1 May Y.D.A.U. Outcropping Northwest of Tucson Arizona U.S.A. Steeply admits that his own father became “consumed with a sort of entertainment” at one point in his life—the TV show M*A*S*H*. He tells Marathe that his father at first just liked the show, but after a while he developed a kind of addiction to it, losing interest in all other aspects of his life. He began keeping a secret notebook filled with notes about the show. Eventually, Steeply’s father couldn’t speak about any topic other than the program. He began writing letters to the characters and believing that information was being communicated in code to certain viewers of the show.
The surreal and disturbing story of Steeply’s father again reveals the frightening psychological power of entertainment. Yet unlike in the case of the Entertainment, in this story it appears as if Steeply’s father simply had a mental health condition such as paranoid schizophrenia. After all, the TV show M*A*S*H* did not have the same effect on its millions of other viewers.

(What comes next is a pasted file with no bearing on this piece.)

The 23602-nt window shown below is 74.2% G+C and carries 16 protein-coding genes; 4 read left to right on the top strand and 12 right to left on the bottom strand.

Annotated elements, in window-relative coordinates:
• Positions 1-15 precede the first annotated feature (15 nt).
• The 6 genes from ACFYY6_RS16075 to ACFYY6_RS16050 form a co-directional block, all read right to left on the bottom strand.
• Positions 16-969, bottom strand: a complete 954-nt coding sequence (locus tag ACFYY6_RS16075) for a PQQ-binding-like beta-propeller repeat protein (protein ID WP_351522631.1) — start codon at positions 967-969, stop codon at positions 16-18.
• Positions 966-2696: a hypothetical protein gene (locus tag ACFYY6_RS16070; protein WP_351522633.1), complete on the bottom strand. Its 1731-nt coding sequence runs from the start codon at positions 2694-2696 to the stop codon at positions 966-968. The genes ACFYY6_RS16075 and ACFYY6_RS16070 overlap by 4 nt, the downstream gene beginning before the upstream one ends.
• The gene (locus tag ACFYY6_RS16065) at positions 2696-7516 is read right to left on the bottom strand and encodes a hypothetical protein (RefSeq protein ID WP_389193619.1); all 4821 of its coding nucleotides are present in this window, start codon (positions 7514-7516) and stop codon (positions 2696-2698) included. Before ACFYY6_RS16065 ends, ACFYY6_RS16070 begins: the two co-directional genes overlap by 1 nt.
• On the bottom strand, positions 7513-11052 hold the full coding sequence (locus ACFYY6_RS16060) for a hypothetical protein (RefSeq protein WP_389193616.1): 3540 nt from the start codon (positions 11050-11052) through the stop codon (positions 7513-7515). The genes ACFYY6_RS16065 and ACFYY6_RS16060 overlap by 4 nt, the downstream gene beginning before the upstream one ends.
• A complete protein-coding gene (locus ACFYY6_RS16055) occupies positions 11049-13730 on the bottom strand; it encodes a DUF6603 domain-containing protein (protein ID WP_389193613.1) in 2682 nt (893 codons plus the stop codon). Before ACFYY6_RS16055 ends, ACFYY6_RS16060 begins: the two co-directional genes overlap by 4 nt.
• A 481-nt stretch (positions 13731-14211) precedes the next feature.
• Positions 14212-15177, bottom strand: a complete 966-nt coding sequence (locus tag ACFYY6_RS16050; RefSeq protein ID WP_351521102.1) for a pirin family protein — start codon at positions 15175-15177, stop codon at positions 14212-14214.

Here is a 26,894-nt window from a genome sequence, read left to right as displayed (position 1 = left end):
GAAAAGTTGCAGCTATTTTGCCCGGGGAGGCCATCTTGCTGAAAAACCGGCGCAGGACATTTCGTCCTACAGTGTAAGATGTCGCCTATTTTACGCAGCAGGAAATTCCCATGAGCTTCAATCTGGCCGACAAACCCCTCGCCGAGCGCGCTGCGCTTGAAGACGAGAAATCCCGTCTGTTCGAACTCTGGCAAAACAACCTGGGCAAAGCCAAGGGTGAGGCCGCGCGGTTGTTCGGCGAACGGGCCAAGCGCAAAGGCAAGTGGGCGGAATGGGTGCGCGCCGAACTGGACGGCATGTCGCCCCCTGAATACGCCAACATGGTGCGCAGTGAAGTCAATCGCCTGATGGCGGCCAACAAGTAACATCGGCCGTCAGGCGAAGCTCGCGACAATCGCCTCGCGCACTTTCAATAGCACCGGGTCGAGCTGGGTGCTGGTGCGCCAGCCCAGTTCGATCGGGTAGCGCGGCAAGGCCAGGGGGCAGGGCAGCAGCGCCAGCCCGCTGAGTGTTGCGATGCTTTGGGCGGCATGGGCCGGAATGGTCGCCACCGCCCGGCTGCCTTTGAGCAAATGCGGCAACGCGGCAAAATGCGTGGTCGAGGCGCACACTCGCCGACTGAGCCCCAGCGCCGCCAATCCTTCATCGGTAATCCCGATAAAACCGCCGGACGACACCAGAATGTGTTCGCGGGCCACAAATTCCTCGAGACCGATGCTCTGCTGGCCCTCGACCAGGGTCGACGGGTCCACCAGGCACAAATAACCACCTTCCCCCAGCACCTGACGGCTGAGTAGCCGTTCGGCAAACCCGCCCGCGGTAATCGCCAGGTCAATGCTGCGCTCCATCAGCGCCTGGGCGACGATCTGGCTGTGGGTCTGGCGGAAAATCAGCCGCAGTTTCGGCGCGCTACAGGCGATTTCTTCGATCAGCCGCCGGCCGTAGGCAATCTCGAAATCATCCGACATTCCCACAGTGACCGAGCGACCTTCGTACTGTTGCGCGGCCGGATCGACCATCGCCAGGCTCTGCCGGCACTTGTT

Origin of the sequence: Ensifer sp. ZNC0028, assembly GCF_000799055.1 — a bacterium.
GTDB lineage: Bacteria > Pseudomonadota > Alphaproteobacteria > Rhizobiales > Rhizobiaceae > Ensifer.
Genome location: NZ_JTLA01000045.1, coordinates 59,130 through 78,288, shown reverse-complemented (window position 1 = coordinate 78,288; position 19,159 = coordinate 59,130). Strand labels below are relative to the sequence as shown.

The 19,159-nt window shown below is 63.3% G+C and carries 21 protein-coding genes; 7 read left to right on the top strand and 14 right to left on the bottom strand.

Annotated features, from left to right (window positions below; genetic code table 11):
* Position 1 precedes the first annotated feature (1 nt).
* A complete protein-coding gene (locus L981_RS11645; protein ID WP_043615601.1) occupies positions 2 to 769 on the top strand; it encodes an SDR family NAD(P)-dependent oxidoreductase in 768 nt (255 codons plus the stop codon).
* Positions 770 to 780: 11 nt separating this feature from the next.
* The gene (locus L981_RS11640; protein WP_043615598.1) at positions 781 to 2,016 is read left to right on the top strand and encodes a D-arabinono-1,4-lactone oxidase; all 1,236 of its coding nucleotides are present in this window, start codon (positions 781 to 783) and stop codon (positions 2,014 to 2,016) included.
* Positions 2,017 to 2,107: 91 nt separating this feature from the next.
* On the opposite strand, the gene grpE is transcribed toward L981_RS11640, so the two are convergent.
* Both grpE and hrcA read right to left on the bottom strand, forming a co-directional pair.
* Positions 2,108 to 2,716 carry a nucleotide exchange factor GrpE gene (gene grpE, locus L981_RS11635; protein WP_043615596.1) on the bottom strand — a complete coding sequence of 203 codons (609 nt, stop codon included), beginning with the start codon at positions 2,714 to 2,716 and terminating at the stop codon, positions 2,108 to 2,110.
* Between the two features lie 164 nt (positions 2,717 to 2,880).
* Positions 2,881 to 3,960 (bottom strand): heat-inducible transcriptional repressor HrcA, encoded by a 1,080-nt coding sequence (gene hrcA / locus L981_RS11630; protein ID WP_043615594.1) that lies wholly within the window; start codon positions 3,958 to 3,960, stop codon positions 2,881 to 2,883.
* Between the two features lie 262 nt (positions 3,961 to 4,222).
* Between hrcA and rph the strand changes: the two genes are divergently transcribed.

Steeply’s mother began taking anti-anxiety medication. His father stopped leaving the “den” where he watched the show, not even to go to the bathroom. He died there, and after his death Steeply and his family discovered that the notebooks were filled with an indecipherable code. Marathe says he can’t stay much longer, and that he would appreciate if Steeply left first. Steeply discusses the look on the faces of those transfixed by entertainment, a look of being totally trapped in an empty moment of wondering.
We now understand that Steeply’s investment in tracking down the Entertainment is not motivated only by his professional commitments or his fear for the American people. Rather, he has a painful personal relationship with the damage entertainment can do.